Really cool book that I managed to discover while watching a Matrix trilogy marathon on tv. I had seen the matrix trilogy several times, and as it was on tv in the background I realized I never truly understood the meaning of how it all ended. I decided to look for a forum with explanations and found a spectacular one for all things Matrix that, after sifting through it, made me appreciate all the ins and outs of the series that I hadn't ever appreciated before. On this site were some highlighte [...]
How do people interact in virtual reality? Pretty much as they would in actual reality. There's an underlying assumption in this book that virtual reality sophisticated enough to allow people to walk around inside a virtual world, or out in the real world using some kind of avatar, with all of their senses in tact, is inevitable. This seems an incredibly difficult thing to accomplish, to me. A lot of major breakthroughs in biology, artificial intelligence, and robotics would be needed. Those bre [...]
Just as an idea it mentions simpsons, neuromancer, ender's game, snow crash, cast away, avatar (the movie), theories, family guy, Being John Malkovich, 6 degrees of kevin bacon, social learning theory, Sopranos, Twilight, proteus effect, virtual immortality, CSI, Farmville, Harry Potter, superbowl ads, the pinto car, Mr. Ed, Second Life (meh.), The Office, PTSD, Sun Tzu, War Games, America's Army and Cyberpunks
I attended a seminar by Dr.Jeremy Bailenson and got into the idea of virtual reality as a teaching tool. Picked this book up at the public library and kinda skimmed through it. The explanations are good, but the technology is sort of dated as the book is from 2011, Also it stresses a lot about the psychological aspect of VR users rather than solely focussing on the tech.
Readability 6. Rating 5. Worth reading for the original way of thinking about the history of virtual reality and the notable similarities between reactions of people to real and virtual experiences. Then it kind of went off the rails - too much on Second Life (does that even exist anymore?), too many things that made this recent book feel dated (MySpace?!), and too much drifting off topic.
A good overview of current uses for virtual reality and the possible future of it. Easy to read even if you don't have a computer science degree.Full review here.
It was an interesting overview of virtual reality. As a generalist, and not a hardcore VR person (never been on Second Life, for example), I learned some things. Too much of it read like a laundry list of experiments past, however, and I would have enjoyed more synthesis and prediction.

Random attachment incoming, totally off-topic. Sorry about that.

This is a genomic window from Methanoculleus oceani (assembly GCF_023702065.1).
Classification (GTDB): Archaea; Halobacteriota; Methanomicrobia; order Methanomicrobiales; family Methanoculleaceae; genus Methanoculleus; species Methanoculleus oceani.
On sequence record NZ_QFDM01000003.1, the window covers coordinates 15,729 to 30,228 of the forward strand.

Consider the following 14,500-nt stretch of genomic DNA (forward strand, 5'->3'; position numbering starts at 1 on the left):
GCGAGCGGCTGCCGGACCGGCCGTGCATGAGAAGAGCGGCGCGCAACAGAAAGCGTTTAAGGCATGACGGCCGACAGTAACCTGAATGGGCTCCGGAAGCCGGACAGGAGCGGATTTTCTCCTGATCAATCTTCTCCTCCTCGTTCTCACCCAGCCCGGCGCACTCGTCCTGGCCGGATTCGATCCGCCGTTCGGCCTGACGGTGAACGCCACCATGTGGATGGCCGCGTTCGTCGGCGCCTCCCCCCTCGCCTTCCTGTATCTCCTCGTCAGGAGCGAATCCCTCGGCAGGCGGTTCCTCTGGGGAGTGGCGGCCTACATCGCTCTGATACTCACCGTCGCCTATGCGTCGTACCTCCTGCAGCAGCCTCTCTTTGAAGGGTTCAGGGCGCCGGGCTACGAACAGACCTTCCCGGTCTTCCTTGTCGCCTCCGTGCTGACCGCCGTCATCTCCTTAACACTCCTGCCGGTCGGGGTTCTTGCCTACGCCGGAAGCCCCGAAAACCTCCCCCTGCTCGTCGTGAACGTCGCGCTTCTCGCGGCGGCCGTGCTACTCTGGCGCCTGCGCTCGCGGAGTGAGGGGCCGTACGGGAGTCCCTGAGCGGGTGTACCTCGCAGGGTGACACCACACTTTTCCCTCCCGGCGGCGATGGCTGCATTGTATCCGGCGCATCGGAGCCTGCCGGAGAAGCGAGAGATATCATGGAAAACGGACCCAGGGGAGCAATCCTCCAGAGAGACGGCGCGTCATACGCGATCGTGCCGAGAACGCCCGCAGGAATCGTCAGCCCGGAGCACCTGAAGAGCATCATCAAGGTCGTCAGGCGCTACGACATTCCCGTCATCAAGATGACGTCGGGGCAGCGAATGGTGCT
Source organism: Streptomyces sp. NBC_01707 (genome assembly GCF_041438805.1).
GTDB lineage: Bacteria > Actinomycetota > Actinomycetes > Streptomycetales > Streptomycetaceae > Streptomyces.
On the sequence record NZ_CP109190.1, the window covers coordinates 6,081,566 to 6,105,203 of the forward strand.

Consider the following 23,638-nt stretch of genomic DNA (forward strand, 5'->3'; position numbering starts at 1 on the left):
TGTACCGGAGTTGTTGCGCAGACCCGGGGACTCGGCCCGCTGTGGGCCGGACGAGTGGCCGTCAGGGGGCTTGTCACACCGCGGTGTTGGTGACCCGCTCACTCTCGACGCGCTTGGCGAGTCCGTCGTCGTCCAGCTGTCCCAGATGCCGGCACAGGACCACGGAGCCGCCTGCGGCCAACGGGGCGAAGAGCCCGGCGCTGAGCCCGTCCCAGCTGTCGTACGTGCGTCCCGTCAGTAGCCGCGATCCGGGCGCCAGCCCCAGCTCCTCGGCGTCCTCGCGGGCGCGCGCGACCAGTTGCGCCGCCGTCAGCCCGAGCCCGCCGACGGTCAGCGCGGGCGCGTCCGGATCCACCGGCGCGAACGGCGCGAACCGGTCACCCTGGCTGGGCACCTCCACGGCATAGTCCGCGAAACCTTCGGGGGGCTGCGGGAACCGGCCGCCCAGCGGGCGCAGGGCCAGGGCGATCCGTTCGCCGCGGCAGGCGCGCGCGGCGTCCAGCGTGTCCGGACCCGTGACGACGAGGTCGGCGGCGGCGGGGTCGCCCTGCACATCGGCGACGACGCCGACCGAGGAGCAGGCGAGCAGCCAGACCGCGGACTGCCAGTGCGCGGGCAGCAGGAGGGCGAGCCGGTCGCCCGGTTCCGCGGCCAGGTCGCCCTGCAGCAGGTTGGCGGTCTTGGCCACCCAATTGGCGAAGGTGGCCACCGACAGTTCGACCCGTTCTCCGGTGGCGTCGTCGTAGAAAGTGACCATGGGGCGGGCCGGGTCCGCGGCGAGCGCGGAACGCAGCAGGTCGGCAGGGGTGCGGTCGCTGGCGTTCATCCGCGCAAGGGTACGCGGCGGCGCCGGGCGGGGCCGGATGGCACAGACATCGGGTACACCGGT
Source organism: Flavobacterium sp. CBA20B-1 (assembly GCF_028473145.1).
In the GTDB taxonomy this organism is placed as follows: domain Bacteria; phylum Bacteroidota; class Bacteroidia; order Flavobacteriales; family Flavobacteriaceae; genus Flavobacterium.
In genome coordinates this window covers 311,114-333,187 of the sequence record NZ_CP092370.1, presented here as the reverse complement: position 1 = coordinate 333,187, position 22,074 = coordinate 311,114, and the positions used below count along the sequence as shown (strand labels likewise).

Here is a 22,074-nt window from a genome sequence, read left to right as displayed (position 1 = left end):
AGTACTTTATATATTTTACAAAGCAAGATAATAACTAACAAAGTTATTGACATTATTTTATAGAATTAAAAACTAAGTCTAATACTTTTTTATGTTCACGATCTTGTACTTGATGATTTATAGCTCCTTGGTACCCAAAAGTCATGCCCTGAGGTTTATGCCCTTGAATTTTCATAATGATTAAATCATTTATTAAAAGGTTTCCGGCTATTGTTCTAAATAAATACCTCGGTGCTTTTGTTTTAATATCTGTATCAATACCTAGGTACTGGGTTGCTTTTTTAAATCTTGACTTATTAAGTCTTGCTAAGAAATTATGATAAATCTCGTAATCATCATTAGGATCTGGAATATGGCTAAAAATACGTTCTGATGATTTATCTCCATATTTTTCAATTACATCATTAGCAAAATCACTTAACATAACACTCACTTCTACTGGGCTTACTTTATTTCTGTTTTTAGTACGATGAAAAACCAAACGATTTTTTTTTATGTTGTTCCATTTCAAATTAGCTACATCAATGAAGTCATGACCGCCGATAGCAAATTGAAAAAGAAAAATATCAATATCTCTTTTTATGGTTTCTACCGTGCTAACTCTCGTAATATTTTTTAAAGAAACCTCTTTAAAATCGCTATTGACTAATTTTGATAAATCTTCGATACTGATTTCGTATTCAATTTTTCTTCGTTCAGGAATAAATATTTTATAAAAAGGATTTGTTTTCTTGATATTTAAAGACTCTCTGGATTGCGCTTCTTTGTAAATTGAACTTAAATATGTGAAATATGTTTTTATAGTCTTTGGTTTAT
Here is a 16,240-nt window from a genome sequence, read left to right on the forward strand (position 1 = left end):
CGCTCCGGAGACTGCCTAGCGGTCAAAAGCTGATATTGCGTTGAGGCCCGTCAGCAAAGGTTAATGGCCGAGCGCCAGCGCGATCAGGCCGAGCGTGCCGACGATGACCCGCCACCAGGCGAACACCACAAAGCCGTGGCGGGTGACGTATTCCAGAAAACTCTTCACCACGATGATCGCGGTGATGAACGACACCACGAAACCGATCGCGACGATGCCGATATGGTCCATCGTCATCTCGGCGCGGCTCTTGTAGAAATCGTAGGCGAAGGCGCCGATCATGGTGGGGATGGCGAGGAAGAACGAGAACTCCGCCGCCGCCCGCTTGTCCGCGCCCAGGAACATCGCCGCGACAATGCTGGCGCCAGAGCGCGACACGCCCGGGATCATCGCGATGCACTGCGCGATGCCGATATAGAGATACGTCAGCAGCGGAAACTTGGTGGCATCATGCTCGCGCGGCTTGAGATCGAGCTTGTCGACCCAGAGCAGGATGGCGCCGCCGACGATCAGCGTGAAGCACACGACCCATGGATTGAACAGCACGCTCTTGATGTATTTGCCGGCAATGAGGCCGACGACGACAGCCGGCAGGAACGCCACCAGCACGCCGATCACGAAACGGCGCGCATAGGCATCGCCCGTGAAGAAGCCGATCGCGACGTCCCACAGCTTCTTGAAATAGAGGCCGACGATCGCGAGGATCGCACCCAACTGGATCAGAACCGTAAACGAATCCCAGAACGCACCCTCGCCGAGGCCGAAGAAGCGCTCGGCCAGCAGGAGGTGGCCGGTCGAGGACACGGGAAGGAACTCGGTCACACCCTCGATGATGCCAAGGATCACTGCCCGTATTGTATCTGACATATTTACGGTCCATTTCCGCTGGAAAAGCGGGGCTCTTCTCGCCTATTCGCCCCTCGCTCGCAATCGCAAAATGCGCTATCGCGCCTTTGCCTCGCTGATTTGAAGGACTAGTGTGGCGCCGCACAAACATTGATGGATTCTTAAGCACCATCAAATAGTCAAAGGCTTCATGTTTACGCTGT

He says that more of our interactions with the world will become 'virtualized' over time. Id I personally consider it a very Interesting point. Tis is about how what we perceive is what is real to us even if it's all virtual.
Nothing too much new to me here. Talks about how what we perceive is what is real to us even if it's all virtual. He goes on to say that more of our interactions with the world will become 'virtualized' over time. Interesting point, but not the most interesting read.
Read for school. Not really all that interesting but I would read it again just to count how many times the authors used the word "indeed."
Listened to the audiobook and went to a talk by the author (Bailenson). Very interesting studies and anecdotes, generally takes a forward-looking perspective.
Good reading - especially to those interesting in the digital revolution
Like a primer about virtual reality for people who've had their head in a virtual bucket for the last twenty five years. ( But some useful info toward the end )
Reviewed in New Scientist
overview of virtual reality. dry writing.
Didn't really have anything original to say
If I'd woken up today after a 50 year coma, this may have been interesting.
Nothing that interesting that you could read in many articles on the subject.
Good introduction to the science and uses of virtual reality.
Good introduction showing the effect and the potential of virtual reality.